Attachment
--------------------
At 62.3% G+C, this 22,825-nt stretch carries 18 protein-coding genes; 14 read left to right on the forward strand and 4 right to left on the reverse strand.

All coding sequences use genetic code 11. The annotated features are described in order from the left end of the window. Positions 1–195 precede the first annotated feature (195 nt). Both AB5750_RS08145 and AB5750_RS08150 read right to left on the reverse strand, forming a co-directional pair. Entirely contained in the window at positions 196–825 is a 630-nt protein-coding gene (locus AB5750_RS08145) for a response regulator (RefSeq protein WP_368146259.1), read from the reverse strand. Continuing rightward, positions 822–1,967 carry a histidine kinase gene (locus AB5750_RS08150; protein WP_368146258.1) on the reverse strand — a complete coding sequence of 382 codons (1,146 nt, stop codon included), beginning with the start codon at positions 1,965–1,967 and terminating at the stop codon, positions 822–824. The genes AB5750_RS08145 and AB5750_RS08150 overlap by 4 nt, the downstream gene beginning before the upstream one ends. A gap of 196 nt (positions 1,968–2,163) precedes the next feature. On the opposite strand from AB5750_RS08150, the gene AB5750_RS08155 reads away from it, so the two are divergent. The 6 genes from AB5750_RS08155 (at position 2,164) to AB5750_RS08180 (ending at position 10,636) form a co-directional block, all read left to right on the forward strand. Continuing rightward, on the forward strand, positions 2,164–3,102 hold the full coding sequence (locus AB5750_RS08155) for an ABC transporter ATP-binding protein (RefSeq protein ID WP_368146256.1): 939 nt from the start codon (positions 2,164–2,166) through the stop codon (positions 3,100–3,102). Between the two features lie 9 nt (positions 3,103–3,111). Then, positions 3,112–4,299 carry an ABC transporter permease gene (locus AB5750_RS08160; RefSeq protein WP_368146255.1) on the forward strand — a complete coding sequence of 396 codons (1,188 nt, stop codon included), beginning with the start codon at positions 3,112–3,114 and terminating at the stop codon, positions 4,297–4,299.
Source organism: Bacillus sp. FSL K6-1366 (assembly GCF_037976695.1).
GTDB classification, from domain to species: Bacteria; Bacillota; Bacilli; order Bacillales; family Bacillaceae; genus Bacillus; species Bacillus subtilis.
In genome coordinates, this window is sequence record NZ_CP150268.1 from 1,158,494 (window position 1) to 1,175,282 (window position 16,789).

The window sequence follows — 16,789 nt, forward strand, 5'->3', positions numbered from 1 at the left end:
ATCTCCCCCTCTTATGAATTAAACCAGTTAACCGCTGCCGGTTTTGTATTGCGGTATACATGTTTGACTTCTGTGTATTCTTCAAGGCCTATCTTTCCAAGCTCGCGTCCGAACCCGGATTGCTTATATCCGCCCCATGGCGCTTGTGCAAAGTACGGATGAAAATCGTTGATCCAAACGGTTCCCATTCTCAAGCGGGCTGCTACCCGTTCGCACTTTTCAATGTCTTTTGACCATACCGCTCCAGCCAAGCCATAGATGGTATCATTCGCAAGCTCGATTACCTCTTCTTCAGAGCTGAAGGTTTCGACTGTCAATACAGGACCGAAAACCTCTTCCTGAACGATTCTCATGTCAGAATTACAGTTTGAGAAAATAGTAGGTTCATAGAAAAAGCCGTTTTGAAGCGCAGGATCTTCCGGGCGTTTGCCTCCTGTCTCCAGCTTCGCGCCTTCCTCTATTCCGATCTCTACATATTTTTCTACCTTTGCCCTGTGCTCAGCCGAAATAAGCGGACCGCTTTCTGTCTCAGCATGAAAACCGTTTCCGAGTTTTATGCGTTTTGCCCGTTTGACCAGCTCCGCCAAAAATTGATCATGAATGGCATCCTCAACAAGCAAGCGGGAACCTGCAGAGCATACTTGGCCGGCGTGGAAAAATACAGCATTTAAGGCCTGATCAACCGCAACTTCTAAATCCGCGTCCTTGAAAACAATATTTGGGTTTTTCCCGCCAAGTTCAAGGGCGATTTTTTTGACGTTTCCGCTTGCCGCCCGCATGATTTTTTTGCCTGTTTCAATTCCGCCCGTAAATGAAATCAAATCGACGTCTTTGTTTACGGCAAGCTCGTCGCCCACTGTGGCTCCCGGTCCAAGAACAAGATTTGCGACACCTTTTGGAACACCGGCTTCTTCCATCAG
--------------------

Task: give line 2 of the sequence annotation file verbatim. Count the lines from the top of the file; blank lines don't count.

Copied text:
All coding sequences use genetic code 11. The annotated features are described in order from the left end of the window. Positions 1–195 precede the first annotated feature (195 nt). Both AB5750_RS08145 and AB5750_RS08150 read right to left on the reverse strand, forming a co-directional pair. Entirely contained in the window at positions 196–825 is a 630-nt protein-coding gene (locus AB5750_RS08145) for a response regulator (RefSeq protein WP_368146259.1), read from the reverse strand. Continuing rightward, positions 822–1,967 carry a histidine kinase gene (locus AB5750_RS08150; protein WP_368146258.1) on the reverse strand — a complete coding sequence of 382 codons (1,146 nt, stop codon included), beginning with the start codon at positions 1,965–1,967 and terminating at the stop codon, positions 822–824. The genes AB5750_RS08145 and AB5750_RS08150 overlap by 4 nt, the downstream gene beginning before the upstream one ends. A gap of 196 nt (positions 1,968–2,163) precedes the next feature. On the opposite strand from AB5750_RS08150, the gene AB5750_RS08155 reads away from it, so the two are divergent. The 6 genes from AB5750_RS08155 (at position 2,164) to AB5750_RS08180 (ending at position 10,636) form a co-directional block, all read left to right on the forward strand. Continuing rightward, on the forward strand, positions 2,164–3,102 hold the full coding sequence (locus AB5750_RS08155) for an ABC transporter ATP-binding protein (RefSeq protein ID WP_368146256.1): 939 nt from the start codon (positions 2,164–2,166) through the stop codon (positions 3,100–3,102). Between the two features lie 9 nt (positions 3,103–3,111). Then, positions 3,112–4,299 carry an ABC transporter permease gene (locus AB5750_RS08160; RefSeq protein WP_368146255.1) on the forward strand — a complete coding sequence of 396 codons (1,188 nt, stop codon included), beginning with the start codon at positions 3,112–3,114 and terminating at the stop codon, positions 4,297–4,299.